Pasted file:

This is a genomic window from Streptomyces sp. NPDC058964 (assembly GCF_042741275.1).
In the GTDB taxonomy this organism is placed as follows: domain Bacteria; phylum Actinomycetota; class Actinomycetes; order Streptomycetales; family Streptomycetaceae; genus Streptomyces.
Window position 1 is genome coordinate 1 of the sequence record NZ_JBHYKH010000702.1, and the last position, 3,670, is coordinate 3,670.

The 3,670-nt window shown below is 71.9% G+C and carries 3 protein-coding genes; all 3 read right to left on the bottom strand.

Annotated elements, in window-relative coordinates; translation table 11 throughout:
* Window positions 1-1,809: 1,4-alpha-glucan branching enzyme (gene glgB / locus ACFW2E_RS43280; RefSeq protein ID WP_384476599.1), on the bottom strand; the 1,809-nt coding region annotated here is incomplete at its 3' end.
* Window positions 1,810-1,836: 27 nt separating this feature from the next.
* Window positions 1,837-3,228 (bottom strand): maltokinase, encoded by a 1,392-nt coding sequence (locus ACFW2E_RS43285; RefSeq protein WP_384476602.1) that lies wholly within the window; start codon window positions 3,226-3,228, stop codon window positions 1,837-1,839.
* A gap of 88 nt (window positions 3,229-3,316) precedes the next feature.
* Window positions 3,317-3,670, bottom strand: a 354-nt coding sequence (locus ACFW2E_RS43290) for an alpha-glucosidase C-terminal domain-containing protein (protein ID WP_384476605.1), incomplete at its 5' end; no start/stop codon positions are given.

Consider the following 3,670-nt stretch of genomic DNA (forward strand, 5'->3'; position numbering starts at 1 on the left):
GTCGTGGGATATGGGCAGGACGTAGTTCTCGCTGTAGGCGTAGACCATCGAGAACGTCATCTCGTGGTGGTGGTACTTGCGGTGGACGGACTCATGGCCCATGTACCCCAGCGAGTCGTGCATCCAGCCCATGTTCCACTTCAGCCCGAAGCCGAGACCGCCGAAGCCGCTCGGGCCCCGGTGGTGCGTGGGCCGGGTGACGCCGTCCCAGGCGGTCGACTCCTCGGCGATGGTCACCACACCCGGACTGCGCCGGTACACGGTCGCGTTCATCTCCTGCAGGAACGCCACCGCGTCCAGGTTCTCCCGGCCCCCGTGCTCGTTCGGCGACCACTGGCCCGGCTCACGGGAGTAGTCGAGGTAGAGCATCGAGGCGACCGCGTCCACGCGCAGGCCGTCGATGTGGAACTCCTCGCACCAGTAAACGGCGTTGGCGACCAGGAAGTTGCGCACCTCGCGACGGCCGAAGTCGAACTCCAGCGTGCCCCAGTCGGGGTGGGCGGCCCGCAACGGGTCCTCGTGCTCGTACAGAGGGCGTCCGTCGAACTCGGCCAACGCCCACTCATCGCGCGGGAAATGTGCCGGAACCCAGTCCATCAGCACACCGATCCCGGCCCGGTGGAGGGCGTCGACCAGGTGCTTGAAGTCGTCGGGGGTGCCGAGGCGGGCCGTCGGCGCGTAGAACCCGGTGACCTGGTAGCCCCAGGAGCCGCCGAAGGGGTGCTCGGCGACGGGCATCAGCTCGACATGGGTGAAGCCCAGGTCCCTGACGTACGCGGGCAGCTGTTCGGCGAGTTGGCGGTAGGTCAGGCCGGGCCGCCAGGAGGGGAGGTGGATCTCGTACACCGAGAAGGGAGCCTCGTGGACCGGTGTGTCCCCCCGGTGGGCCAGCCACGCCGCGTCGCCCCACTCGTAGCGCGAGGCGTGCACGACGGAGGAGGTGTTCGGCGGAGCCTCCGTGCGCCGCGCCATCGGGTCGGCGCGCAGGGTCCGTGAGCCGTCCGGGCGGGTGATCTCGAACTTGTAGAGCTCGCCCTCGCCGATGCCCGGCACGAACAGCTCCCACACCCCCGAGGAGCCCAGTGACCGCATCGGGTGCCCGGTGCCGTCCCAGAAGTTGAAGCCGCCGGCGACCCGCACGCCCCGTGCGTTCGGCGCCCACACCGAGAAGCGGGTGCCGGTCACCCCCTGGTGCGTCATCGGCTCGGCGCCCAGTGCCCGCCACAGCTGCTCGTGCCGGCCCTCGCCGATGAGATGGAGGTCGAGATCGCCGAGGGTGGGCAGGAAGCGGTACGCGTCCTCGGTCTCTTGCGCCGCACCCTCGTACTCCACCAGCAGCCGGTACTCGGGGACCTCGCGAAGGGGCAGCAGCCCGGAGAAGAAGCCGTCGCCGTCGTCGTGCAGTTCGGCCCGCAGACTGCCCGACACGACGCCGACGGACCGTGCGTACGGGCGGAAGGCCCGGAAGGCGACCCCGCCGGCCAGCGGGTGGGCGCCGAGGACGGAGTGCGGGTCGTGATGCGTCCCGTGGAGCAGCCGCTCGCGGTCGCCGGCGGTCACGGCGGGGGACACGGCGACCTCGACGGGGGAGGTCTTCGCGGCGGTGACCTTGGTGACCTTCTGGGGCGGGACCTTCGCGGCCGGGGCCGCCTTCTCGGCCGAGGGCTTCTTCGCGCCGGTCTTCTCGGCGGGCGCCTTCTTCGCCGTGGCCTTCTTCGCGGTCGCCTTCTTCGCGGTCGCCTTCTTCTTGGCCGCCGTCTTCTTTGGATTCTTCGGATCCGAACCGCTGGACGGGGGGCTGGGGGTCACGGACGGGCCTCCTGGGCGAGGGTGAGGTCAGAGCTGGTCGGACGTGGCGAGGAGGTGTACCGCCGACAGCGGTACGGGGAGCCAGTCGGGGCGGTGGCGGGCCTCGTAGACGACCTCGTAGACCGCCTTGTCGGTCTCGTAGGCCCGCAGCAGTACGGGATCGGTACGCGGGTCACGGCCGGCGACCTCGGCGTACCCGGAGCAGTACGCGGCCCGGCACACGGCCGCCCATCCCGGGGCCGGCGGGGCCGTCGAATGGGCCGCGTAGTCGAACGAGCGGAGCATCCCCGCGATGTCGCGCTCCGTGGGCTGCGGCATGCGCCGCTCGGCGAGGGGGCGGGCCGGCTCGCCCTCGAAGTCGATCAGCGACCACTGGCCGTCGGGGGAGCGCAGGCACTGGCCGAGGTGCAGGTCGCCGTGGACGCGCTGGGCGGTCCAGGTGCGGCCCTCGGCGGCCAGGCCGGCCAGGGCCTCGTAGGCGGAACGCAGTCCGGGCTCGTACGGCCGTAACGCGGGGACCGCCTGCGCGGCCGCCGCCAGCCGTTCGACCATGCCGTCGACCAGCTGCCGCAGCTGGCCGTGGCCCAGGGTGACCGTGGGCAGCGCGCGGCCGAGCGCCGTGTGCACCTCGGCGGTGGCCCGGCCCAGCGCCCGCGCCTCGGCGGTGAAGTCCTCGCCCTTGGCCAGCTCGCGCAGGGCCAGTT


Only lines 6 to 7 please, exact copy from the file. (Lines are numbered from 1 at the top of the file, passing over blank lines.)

* Window positions 1-1,809: 1,4-alpha-glucan branching enzyme (gene glgB / locus ACFW2E_RS43280; RefSeq protein ID WP_384476599.1), on the bottom strand; the 1,809-nt coding region annotated here is incomplete at its 3' end.
* Window positions 1,810-1,836: 27 nt separating this feature from the next.